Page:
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Trashiyangtse's dappa industry

Two decades ago, Dechenla of Trashiyangste, was another subsistence farmer living off his small plot of land.

He often worked as a hired hand for neighbours and, in the winters, as a seasonal labourer to sustain his large family of nine. Today, at 53 he is quite content. Life has never been better. Seven children attend school and his 'business' is flourishing. Dechenla is an established dappa (traditional wooden bowl) maker and is one of the few in the dzongkhag to use an electrically operated motor to craft and mass produce.
Dechenla at work
Traditionally, Dechenla is not a dappa maker; he apparently picked up the skill from a close friend and joined the cottage industry in early 70s. Today his seasonal gross income (eight months in all) average around Nu 150,000 selling about hundred pieces of dappas and other woodworks. "Earnings and production has increased," says Dechenla.
The motor produces three times as much as the manual pedal lathe still used by a majority of the dzongkhag's 25 registered dappa makers.

For Jangchu, 47, the art of dappa making is a hereditary profession inherited from his father. In the trade for over 25 years his annual gross income is about Nu 300,000. "The market is very good," he says.

Students of the zorig chusum institute lacquer their work
Traditionally, Dechenla is not a dappa maker; he apparently picked up the skill from a close friend and joined the cottage industry in early 70s. Today his seasonal gross income (eight months in all) average around Nu 150,000 selling about hundred pieces of dappas and other woodworks. "Earnings and production has increased," says Dechenla. The motor produces three times as much as the manual pedal lathe still used by a majority of the dzongkhag's 25 registered dappa makers. For Jangchu, 47, the art of dappa making is a hereditary profession inherited from his father.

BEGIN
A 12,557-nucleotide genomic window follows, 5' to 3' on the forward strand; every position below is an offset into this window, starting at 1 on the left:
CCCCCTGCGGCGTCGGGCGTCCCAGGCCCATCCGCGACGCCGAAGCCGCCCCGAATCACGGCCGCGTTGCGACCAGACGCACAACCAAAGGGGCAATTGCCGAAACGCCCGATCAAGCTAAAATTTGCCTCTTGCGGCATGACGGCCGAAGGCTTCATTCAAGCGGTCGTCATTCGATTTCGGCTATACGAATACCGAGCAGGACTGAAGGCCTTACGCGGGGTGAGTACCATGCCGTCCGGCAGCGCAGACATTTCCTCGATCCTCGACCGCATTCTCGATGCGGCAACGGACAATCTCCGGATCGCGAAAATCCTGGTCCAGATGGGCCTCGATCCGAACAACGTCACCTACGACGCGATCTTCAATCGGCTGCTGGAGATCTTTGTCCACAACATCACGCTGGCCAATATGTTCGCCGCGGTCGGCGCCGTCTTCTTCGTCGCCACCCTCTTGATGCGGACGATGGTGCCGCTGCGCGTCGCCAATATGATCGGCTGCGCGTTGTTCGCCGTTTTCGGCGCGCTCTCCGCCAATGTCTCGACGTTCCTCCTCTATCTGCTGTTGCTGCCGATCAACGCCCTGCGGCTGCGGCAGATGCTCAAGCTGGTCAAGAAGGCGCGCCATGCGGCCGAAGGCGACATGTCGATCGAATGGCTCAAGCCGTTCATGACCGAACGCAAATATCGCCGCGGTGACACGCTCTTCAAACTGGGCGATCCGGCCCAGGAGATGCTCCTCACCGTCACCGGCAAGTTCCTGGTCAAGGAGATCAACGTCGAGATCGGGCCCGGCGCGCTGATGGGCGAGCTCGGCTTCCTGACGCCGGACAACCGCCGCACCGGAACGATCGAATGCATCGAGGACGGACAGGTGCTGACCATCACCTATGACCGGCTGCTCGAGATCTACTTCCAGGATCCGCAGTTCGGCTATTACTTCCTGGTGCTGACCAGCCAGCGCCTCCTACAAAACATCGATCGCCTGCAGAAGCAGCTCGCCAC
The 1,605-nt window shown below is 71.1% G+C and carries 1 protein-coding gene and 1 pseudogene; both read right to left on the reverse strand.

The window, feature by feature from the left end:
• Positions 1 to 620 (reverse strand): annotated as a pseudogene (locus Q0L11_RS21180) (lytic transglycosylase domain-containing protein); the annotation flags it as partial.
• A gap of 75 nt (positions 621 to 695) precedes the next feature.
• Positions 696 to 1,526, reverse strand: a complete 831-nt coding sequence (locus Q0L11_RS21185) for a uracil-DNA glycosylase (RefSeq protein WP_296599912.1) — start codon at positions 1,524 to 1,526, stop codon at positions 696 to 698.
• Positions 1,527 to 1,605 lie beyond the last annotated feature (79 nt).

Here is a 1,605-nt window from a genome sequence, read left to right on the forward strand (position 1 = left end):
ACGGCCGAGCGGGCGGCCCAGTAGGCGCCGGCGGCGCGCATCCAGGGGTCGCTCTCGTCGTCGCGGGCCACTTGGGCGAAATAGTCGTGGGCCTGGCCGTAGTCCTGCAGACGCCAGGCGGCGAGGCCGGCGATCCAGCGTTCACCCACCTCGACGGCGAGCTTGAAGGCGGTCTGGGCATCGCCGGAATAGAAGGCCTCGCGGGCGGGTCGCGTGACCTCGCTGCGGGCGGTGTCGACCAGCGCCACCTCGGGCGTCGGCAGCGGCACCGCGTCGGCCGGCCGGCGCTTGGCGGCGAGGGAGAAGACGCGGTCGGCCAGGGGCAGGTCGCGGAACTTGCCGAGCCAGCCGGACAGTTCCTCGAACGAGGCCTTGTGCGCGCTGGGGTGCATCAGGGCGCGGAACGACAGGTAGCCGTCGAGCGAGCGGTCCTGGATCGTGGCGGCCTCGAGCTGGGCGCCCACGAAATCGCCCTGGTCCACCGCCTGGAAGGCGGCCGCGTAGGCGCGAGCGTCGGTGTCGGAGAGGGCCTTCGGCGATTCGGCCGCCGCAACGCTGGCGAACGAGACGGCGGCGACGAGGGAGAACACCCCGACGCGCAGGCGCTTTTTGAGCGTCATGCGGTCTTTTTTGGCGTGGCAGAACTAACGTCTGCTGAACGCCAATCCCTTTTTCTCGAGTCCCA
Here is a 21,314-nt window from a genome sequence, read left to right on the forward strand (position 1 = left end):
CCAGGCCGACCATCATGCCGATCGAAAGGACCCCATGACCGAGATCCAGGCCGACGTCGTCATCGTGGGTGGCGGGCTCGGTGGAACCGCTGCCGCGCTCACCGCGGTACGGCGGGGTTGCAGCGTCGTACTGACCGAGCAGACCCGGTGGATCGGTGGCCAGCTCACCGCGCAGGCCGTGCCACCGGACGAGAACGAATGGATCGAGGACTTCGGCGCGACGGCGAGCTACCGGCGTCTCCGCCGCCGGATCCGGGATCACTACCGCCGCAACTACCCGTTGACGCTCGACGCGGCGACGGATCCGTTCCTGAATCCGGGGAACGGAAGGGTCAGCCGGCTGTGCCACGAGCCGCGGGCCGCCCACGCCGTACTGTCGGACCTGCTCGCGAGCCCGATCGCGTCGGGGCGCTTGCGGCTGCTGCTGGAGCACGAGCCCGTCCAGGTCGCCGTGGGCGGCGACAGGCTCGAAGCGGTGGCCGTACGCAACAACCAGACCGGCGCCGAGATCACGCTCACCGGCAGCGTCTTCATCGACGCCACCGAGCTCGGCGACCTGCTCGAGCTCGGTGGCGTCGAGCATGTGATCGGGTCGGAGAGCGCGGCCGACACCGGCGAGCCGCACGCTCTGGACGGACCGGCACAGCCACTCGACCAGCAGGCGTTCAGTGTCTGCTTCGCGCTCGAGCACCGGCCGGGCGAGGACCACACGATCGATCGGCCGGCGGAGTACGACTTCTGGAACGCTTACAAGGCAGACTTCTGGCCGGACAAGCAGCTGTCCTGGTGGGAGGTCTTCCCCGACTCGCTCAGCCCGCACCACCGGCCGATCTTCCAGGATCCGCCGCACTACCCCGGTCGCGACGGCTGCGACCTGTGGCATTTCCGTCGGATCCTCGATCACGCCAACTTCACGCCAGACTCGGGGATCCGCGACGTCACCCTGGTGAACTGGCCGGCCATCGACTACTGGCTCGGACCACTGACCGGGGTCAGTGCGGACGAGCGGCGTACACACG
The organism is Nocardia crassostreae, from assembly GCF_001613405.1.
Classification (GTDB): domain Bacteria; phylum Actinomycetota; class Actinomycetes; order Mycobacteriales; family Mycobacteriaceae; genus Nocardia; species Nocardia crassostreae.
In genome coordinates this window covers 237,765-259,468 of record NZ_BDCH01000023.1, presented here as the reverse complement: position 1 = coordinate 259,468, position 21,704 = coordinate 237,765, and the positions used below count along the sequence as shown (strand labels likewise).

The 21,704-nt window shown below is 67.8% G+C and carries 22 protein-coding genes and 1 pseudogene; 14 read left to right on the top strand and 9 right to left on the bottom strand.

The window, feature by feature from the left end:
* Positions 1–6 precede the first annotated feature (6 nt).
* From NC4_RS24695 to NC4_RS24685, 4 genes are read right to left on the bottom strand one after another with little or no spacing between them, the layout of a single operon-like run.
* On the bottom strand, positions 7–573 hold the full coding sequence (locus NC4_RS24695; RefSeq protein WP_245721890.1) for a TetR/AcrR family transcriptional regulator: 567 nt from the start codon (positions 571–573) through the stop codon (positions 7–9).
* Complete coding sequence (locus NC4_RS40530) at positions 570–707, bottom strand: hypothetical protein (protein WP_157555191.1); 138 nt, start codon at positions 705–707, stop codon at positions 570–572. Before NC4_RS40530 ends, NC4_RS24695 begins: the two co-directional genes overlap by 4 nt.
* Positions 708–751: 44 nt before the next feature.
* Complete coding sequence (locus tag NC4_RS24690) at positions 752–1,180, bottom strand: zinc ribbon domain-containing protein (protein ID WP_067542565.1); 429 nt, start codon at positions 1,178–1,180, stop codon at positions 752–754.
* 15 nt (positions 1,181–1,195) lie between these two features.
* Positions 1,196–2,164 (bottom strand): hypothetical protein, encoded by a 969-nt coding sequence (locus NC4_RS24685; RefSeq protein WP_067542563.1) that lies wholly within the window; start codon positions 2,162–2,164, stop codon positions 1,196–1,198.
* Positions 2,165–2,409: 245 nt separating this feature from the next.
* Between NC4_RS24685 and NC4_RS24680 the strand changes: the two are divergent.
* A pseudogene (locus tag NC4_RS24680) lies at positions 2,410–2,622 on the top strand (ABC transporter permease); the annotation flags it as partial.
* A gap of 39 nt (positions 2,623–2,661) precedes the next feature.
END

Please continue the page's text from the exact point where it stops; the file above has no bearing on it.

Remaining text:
In the trade for over 25 years his annual gross income is about Nu 300,000. "The market is very good," he says.

The road connection to the dzongkhag has been vital in expanding their market. While most of the goods are bought on wholesale by the local businessmen who in turn sell it in Thimphu, often businessmen from Thimphu, Paro drive up to these producing units and place advance orders before the season starts.

Apart from the traditional varieties like the daapa, gophu (small multi purpose bowl), lhapu (bowls used by monks), ema tshiku (pickle bowl), japhop (bowl for tea or curry) the dappa makers also produce tiffins, jugs, plates, cups, spoons, soup bowls, gift pieces, and dinner sets as demanded by the wholesale buyers. Many of the new products have become popular among households in urban areas for the unique look it gives to the dining table. Right now the dappa makers of Trashiyangtse are at their busiest ; the carving, smooth-ening, polishing and finishing work is on.

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A Dappa Makers'y Year
February and March